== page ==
UC San Diego
Policy-aware sender anonymity in Location-based services
- Author(s): Vyas, Avinash
- et al.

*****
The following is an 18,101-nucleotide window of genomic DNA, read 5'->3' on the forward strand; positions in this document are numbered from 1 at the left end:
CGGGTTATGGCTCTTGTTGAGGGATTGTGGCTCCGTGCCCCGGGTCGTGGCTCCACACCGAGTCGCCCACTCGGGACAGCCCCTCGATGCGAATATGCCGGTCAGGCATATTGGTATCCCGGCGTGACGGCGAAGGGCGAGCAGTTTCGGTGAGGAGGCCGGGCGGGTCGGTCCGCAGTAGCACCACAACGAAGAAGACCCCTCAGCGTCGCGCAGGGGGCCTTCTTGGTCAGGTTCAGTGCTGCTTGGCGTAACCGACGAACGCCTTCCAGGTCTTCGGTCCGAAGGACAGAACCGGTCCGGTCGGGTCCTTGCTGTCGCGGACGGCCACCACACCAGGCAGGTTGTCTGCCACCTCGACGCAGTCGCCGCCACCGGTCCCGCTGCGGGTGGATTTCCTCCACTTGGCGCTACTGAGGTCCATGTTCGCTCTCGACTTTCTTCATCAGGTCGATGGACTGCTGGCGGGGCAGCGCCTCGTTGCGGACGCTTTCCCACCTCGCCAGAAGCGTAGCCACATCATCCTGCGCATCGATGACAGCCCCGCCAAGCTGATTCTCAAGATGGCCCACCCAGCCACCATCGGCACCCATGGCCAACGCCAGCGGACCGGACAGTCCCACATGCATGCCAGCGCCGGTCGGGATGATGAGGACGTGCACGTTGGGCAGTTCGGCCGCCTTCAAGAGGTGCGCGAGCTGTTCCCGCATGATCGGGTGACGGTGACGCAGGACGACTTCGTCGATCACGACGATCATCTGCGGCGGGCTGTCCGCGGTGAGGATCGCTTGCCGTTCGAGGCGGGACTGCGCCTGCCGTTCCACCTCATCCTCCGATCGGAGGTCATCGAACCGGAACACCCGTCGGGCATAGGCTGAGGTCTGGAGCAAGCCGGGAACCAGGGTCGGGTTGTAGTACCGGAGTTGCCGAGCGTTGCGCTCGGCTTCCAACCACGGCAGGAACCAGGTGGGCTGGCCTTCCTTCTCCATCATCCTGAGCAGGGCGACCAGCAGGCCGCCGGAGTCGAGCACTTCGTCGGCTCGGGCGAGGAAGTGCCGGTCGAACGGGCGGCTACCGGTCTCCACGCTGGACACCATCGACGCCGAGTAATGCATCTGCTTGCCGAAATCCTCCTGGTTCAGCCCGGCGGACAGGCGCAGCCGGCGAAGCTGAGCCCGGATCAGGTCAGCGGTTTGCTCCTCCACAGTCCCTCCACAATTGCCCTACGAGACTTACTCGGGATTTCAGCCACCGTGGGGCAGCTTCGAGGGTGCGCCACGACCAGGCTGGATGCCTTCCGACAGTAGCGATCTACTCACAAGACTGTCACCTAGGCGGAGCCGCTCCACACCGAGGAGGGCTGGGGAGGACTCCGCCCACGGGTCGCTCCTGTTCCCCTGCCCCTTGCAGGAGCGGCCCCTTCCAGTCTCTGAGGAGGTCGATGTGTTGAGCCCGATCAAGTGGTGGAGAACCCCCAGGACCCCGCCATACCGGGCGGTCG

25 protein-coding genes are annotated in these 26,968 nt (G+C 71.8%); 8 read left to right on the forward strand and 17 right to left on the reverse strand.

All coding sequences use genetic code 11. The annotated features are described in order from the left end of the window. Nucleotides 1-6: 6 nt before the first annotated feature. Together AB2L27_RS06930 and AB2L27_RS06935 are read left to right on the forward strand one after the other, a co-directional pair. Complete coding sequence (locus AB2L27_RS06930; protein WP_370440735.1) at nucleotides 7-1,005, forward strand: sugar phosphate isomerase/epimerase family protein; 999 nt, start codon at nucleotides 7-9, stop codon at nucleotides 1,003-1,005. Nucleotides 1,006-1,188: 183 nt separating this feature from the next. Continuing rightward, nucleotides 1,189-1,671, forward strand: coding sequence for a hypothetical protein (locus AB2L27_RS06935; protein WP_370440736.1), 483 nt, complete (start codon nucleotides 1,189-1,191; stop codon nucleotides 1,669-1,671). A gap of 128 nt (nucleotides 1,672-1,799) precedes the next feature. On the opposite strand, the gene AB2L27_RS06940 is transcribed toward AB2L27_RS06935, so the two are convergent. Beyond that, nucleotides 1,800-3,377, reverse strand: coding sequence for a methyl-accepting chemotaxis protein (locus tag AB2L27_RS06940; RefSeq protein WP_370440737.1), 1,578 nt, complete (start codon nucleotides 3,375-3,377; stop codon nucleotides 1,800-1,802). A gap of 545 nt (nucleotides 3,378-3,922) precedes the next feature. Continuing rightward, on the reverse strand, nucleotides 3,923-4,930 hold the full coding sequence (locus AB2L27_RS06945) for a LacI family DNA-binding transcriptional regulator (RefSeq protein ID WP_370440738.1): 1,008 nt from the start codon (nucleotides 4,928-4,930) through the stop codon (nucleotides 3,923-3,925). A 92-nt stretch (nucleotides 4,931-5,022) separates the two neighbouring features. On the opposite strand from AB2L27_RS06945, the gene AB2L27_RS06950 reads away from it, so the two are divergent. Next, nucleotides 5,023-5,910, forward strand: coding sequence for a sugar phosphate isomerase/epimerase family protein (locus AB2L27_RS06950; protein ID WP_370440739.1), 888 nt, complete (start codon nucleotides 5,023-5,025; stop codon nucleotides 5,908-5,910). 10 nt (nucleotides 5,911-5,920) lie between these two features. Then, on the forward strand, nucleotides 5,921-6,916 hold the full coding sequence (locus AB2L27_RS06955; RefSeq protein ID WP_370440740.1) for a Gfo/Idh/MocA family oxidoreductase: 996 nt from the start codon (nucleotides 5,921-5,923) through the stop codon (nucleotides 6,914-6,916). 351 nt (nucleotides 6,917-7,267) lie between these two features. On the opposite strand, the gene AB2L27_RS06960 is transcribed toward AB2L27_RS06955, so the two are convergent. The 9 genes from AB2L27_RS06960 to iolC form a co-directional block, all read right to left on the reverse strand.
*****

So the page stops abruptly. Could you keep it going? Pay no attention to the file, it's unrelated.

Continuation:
Sender anonymity in Location-based services (LBS) refers to hiding the identity of a mobile device user who sends requests to the LBS provider for services in her proximity (e.g. ̀̀find the nearest gas station etc.''). The goal is to keep the requester's interest private even from attackers who (via hacking or subpoenas) gain access to the LBS request and to the locations of the mobile user and other nearby users at the time of request. In an LBS context, the best-studied privacy guarantee is known as sender k- anonymity. We show that the state-of-the art solutions for sender k-anonymity defend only against the naive attackers who have no knowledge of the anonymization policy that is in use. We strengthen the privacy guarantee to defend against more realistic "policy-aware' attackers'. We describe a polynomial algorithm to obtain an optimum anonymization policy. Our implementation and experiments show that the policy-aware sender k-anonymity has the potential for practical impact, being efficiently enforceable, with limited reduction in utility when compared to policy-unaware guarantees. Next we extend the policy-aware privacy guarantee to a class of attackers who knows historical user locations i.e. trajectory-aware. We call it the trajectory-aware policy-aware sender k- anonymity guarantee. We describe how this novel privacy guarantee is provided in an offline scenario, when a LBS provider logs the LBS requests sent by its users over a period of time and later wants to publish/share these logs. While these logs can be extremely valuable for advertising, data mining research and network management, we show they pose serious threat to anonymity of the LBS users. We describe a method to anonymize these LBS request logs and preserve trajectory-aware policy-aware sender k- anonymity in the offline scenario. We show that finding the optimum offline policy that provides trajectory-aware policy-aware k-anonymity is NP-Hard. Hence, we describe a novel bounded approximation algorithm and empirically show the effectiveness of this approximation algorithm for anonymizing large sizes of data (up to 1 million users)